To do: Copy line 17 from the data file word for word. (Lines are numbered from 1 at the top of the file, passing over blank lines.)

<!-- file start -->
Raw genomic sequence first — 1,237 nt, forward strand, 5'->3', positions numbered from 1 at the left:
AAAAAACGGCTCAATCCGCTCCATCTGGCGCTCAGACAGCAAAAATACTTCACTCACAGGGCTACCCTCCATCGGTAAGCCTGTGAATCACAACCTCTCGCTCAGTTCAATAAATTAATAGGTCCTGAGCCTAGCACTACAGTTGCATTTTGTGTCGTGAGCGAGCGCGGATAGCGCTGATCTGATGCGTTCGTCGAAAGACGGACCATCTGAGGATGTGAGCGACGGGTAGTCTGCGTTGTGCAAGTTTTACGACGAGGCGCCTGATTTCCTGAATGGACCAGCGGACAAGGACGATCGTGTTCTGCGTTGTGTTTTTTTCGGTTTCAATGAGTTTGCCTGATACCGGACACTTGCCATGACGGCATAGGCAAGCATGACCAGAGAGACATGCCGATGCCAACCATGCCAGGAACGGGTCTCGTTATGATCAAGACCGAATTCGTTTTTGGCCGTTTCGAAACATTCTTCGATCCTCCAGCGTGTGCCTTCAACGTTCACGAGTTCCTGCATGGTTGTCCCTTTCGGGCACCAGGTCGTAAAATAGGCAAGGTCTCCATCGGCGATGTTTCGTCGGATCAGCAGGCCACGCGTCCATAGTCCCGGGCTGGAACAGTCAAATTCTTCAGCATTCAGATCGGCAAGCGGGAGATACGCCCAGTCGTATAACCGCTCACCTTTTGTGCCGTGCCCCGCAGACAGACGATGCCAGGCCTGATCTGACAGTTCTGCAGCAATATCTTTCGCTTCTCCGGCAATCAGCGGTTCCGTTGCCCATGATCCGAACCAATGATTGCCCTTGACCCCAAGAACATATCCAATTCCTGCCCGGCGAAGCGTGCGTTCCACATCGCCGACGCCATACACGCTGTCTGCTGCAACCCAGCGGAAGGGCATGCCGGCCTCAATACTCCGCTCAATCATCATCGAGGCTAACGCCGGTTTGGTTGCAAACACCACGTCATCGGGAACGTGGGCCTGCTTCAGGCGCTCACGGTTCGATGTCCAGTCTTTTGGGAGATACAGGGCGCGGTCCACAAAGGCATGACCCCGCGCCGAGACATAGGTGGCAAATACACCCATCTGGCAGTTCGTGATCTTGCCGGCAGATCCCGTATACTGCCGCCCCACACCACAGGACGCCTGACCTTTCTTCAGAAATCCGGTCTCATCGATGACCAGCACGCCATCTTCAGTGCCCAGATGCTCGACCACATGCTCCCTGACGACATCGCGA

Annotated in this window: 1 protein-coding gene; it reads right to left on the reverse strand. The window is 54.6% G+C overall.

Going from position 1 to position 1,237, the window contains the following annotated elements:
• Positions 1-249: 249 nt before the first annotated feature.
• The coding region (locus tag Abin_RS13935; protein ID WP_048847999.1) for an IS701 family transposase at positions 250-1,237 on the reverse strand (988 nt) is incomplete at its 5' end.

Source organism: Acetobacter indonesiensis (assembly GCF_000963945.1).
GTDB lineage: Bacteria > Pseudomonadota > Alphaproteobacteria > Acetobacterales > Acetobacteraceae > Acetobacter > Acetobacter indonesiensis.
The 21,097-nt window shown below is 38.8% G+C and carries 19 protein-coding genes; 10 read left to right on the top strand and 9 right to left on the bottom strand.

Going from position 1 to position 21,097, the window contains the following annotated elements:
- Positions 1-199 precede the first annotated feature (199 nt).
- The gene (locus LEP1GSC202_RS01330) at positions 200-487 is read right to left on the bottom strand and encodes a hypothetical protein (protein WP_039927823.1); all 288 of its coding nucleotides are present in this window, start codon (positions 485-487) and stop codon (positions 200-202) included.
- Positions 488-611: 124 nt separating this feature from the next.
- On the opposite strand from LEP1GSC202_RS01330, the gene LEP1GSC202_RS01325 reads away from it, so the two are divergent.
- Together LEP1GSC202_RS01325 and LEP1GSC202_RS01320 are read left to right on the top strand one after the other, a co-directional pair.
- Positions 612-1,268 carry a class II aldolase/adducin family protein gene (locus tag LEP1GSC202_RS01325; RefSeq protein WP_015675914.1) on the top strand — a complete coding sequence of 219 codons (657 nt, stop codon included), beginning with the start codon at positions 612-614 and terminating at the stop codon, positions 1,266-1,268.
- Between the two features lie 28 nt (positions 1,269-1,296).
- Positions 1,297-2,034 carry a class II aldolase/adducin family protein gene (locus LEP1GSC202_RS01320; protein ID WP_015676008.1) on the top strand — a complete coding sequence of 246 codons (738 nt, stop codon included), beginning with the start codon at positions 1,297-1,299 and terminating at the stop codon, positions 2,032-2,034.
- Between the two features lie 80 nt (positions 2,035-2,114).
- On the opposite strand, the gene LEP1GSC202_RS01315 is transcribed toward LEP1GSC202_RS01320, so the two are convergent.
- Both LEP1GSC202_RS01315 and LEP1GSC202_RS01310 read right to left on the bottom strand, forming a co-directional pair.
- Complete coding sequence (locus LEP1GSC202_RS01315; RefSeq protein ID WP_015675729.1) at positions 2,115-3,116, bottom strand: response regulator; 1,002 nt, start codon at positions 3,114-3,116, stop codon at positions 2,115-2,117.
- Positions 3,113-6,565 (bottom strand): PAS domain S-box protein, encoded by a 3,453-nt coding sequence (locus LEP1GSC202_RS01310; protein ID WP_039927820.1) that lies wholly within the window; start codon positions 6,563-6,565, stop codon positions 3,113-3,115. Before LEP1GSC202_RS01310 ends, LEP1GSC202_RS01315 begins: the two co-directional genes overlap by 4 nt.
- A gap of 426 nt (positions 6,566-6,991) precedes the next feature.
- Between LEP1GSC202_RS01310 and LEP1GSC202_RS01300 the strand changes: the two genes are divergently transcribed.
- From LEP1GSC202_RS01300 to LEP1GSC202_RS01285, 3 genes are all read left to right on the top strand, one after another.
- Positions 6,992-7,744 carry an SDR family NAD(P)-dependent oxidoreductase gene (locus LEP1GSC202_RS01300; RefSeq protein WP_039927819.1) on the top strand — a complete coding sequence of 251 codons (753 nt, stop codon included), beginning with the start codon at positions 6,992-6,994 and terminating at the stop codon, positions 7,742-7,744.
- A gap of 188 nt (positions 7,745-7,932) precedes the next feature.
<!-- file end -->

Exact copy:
- Between the two features lie 28 nt (positions 1,269-1,296).